Damascus steel was the forged steel of the blades of swords smithed in the Near East from ingots of Wootz steel either imported from Southern India or made in production centres in Sri Lanka, or Khorasan, Iran. These swords are characterized by distinctive patterns of banding and mottling reminiscent of flowing water, sometimes in a "ladder" or "rose" pattern. Such blades were reputed to be tough, resistant to shattering, and capable of being honed to a sharp, resilient edge.
The reputation and history of Damascus steel has given rise to many legends, such as the ability to cut through a rifle barrel or to cut a hair falling across the blade, though the accuracy of these legends is not reflected by the extant examples of patterned crucible steel swords which are often tempered in such a way as to retain a bend after being flexed past their elastic limit. A research team in Germany published a report in 2006 revealing nanowires and carbon nanotubes in a blade forged from Damascus steel, although John Verhoeven of Iowa State University in Ames, suggests the research team which reported nanowires in crucible steel was seeing cementite, which can itself exist as rods, so there might not be any carbon nanotubes in the rod-like structure. Although many types of modern steel outperform ancient Damascus alloys, chemical reactions in the production process made the blades extraordinary for their time, as Damascus steel was superplastic and very hard at the same time. During the smelting process to obtain Wootz steel ingots, woody biomass and leaves are known to have been used as carburizing additives along with certain specific types of iron rich in microalloying elements. These ingots would then be further forged and worked into Damascus steel blades. Research now shows that carbon nanotubes can be derived from plant fibers, suggesting how the nanotubes were formed in the steel. Some experts expect to discover such nanotubes in more relics as they are analyzed more closely. Wootz was also mentioned to have been made out of a co-fusion process using "shaburqan " (hard steel, likely white cast iron) and "narmahan" (soft steel) by Biruni, both of which were forms of either high and low carbon bloomery iron, or low carbon bloom with cast iron. In such a crucible recipe, no added plant material is necessary to provide the required carbon content, and as such any nanowires of cementite or carbon nanotubes would not have been the result of plant fibres.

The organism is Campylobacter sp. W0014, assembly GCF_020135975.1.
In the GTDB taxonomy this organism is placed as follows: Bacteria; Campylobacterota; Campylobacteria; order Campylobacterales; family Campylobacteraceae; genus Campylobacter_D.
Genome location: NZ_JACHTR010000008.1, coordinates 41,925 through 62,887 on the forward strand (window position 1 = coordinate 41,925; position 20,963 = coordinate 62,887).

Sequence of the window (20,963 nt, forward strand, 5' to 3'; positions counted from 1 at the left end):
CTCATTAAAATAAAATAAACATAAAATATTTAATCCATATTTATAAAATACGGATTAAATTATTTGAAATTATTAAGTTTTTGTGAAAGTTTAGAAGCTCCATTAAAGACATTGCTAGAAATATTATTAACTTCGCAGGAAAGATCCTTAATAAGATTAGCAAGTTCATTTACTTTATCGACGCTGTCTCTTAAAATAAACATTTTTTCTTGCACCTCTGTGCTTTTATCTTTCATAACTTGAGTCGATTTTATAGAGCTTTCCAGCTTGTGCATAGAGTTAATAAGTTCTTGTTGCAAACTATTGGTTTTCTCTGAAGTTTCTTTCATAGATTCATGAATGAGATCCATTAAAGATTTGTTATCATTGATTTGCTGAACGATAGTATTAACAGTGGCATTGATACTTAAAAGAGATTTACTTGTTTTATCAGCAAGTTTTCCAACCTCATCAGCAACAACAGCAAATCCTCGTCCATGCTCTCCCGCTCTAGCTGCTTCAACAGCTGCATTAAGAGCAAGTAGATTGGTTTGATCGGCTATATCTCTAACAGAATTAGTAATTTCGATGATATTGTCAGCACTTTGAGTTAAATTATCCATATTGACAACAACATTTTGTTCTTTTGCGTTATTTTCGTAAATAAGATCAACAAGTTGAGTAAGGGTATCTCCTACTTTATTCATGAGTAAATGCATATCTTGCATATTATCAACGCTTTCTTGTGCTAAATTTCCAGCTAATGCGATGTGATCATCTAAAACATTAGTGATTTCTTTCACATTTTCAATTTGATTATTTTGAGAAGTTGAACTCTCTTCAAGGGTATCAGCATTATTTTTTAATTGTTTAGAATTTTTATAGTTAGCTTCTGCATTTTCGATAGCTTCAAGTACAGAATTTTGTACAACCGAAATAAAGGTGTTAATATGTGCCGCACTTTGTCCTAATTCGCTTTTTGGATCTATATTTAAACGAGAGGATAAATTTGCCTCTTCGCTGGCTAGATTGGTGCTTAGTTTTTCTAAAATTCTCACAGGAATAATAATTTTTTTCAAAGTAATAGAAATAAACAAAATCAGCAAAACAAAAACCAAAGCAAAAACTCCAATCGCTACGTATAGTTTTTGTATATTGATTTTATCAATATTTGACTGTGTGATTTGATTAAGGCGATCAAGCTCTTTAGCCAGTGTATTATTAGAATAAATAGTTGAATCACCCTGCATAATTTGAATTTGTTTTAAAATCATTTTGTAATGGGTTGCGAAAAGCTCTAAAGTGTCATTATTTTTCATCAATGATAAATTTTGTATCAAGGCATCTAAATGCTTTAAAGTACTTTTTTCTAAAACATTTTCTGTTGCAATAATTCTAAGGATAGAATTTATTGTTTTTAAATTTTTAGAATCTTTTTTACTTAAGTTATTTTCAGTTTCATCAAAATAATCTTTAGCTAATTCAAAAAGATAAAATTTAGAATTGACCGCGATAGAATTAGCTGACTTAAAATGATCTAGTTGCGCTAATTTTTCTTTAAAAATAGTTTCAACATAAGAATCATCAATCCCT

Surplus a few pcs for sale to old commandos who know what this steel is all about.
Very Limited QTY Available, finish no more!
Genuine Damascus Steel Hand forged in Pakistan
1:1 Scale with the original World War II knife.
Free Basic Display box made of wood and acrylic, you can get a better box custom made seperately.
Blunted for Display only. Please do not Sharpen it, its not allowed.
As it is Damascus, please keep it clean and oiled, do not dry out the oil and put on display.